Docs still want biased medical education; More safety net hospitals seek closure due to state budget cuts;

> A new survey from the Massachusetts Medical Society shows that insurance coverage doesn't always equal access to care. More than half of primary care practices in Massachusetts are not accepting new patients--and patients are experiencing longer wait times to see physicians--thanks to many physicians refusing to accept the state's subsidized insurance programs. Press Release

> Although doctors believe pharma funding may bias continuing medical education (CME), a new survey finds that most are unwilling to pay for education that is not sponsored by drugmakers and medical device companies, reports Reuters. Of 770 doctors, just 15 percent would like to see commercial influences completely removed. Article

> Hospitals that joined HHS' initiative to improve patient safety by reducing hospital-acquired conditions should look to ICUs in Michigan for direction, as they sustained zero blood stream infections for up to two years, the Agency for Healthcare Research and Quality announced. Announcement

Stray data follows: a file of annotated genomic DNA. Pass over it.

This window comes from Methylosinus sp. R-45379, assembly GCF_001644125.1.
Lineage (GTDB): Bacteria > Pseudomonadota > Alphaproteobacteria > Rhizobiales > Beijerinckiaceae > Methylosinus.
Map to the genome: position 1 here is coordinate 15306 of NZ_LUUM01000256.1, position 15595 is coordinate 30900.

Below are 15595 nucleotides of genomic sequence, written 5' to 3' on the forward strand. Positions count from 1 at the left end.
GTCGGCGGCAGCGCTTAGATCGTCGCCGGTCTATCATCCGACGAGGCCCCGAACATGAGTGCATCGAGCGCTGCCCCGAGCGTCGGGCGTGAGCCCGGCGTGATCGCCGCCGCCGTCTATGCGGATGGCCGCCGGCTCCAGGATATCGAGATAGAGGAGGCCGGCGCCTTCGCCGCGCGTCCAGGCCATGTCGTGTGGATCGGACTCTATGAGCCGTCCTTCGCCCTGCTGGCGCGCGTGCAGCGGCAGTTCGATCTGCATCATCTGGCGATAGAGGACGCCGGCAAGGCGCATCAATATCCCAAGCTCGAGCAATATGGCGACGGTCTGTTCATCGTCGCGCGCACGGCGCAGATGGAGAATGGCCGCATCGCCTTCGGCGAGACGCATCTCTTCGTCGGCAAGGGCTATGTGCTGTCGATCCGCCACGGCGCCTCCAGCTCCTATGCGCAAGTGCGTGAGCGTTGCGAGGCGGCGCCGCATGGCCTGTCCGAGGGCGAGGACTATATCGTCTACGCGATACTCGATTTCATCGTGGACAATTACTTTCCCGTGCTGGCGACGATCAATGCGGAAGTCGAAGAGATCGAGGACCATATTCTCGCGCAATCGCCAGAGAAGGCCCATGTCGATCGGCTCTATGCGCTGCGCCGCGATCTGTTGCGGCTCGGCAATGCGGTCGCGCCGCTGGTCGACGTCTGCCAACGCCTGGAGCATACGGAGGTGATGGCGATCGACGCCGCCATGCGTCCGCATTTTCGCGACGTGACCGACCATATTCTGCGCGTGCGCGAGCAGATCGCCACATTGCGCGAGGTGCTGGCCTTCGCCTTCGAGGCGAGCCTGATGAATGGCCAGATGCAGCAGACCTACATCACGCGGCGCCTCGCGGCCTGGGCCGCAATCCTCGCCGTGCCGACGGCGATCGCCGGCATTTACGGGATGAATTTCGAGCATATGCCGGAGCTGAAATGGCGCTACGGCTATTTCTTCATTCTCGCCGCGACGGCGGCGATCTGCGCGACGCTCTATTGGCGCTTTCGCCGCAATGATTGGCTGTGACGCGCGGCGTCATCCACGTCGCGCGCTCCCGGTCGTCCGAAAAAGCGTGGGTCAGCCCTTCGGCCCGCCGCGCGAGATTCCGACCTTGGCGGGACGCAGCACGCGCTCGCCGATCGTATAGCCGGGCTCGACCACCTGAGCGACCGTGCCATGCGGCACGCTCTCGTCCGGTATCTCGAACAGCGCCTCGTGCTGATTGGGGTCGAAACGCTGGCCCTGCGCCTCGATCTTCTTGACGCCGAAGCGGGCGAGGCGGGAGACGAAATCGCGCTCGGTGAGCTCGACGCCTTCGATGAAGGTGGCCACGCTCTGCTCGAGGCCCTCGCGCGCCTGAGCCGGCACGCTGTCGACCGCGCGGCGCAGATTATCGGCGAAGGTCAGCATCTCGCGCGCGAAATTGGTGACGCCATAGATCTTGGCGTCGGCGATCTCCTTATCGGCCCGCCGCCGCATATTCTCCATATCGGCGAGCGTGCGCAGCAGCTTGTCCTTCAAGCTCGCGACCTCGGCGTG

> State budget cuts in Illinois are about to take two more victims, reports the Associated Press. Two safety net hospitals are asking the state's permission to shut down after providing care to low-income residents for more than 100 years. Article

> Doctors in Florida soon will be liable for a $500 fine for asking patients or their parents whether they have guns at home, reports Medical News Today. However, doctors can ask the question if they feel their patient is in danger. Article

And Finally... Personality determines medication adherence. Article

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